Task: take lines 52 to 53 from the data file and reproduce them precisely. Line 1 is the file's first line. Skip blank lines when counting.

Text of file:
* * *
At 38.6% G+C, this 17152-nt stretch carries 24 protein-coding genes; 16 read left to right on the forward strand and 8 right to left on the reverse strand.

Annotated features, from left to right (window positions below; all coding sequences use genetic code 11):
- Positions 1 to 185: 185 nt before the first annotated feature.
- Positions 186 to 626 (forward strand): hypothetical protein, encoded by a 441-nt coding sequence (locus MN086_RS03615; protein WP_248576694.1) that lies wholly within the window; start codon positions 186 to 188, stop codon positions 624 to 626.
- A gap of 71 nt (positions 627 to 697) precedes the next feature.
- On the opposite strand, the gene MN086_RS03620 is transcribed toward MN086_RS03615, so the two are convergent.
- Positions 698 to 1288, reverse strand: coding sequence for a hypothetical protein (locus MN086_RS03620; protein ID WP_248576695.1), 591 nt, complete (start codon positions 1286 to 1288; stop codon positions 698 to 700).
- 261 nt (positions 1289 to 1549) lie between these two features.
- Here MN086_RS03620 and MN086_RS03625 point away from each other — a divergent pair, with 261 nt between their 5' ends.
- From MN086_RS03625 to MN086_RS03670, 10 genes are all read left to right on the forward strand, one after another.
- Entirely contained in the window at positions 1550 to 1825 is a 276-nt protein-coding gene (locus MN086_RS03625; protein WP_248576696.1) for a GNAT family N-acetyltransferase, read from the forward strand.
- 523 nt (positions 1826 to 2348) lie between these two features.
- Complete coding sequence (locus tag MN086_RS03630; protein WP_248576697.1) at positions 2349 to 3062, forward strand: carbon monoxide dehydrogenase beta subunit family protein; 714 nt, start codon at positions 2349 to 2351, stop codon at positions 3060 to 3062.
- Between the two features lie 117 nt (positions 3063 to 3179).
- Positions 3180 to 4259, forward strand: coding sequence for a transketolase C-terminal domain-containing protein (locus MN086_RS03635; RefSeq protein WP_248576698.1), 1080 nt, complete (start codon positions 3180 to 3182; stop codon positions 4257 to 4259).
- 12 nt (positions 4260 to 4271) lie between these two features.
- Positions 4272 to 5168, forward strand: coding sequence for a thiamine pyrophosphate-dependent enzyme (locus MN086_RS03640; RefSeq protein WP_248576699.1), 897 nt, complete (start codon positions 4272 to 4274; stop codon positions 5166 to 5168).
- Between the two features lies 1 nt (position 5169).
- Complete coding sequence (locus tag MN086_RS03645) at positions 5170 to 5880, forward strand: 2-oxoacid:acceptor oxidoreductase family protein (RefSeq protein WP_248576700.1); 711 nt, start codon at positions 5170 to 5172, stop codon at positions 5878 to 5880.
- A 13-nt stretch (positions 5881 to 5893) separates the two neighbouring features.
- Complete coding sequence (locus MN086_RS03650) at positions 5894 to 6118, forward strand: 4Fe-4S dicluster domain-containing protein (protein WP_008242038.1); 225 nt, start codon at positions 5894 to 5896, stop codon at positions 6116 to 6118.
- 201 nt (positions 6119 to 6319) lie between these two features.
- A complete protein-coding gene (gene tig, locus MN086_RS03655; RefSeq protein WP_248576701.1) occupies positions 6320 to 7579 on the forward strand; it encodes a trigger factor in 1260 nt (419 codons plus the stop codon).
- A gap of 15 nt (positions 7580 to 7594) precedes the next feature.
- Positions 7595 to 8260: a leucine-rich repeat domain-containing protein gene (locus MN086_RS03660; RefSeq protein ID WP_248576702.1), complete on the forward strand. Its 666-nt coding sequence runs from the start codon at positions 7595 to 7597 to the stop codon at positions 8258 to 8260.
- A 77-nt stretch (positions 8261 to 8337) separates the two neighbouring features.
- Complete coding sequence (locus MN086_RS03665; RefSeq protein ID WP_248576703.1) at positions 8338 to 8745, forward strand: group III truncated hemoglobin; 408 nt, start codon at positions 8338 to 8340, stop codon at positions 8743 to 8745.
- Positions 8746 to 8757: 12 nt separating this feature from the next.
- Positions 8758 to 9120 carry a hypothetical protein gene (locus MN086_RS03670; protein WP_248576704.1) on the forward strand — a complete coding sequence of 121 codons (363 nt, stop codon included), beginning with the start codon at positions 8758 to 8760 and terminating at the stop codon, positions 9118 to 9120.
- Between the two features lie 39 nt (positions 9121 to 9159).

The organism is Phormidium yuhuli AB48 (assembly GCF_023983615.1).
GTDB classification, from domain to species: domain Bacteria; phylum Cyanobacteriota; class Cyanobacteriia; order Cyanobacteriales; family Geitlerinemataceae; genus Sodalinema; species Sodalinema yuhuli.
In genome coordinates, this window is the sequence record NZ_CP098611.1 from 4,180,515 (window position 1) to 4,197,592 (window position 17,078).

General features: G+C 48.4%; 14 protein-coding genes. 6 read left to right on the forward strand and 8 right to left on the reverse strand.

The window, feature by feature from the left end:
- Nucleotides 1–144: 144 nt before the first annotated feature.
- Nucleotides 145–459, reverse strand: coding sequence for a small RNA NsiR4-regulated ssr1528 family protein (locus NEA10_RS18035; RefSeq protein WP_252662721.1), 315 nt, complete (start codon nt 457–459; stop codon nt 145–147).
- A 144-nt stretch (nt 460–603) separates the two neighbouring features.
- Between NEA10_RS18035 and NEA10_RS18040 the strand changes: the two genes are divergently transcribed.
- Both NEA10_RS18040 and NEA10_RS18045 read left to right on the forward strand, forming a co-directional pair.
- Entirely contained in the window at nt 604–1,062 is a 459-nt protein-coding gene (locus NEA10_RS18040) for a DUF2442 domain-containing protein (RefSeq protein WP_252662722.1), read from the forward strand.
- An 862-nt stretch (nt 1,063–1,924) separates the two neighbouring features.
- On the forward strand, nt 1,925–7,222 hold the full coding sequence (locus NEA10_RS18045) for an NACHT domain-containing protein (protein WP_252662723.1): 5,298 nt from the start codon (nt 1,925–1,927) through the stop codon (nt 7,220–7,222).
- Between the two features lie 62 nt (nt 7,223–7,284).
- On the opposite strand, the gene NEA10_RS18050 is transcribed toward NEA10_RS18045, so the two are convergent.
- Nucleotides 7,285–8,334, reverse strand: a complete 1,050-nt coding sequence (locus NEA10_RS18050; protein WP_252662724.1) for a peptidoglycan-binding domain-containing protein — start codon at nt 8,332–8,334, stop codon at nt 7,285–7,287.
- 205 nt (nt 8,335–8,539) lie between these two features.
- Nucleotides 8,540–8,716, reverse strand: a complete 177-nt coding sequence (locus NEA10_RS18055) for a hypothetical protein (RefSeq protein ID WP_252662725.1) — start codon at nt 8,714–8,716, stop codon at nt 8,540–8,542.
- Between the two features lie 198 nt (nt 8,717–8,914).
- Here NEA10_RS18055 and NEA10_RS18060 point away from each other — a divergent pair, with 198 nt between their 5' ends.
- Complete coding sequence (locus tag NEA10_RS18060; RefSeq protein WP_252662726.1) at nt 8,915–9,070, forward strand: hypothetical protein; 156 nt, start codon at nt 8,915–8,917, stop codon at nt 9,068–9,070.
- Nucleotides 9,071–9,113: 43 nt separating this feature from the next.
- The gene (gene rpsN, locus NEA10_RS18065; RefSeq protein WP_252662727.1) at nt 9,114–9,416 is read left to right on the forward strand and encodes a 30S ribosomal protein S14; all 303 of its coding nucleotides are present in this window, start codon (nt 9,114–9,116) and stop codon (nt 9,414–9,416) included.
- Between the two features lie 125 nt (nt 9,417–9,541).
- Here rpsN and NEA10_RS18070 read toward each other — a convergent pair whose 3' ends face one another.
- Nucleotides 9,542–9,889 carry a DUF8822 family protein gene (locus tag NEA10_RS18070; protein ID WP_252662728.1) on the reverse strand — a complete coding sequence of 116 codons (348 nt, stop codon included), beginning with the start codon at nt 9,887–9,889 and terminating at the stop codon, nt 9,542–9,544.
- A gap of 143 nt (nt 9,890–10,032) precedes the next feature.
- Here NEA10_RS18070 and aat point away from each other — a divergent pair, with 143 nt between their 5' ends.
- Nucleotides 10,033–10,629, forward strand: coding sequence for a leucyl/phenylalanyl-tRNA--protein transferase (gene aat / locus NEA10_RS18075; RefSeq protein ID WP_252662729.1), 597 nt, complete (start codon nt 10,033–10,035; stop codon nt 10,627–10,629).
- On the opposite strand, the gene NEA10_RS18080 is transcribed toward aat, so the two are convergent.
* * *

- Nucleotides 9,071–9,113: 43 nt separating this feature from the next.
- The gene (gene rpsN, locus NEA10_RS18065; RefSeq protein WP_252662727.1) at nt 9,114–9,416 is read left to right on the forward strand and encodes a 30S ribosomal protein S14; all 303 of its coding nucleotides are present in this window, start codon (nt 9,114–9,116) and stop codon (nt 9,414–9,416) included.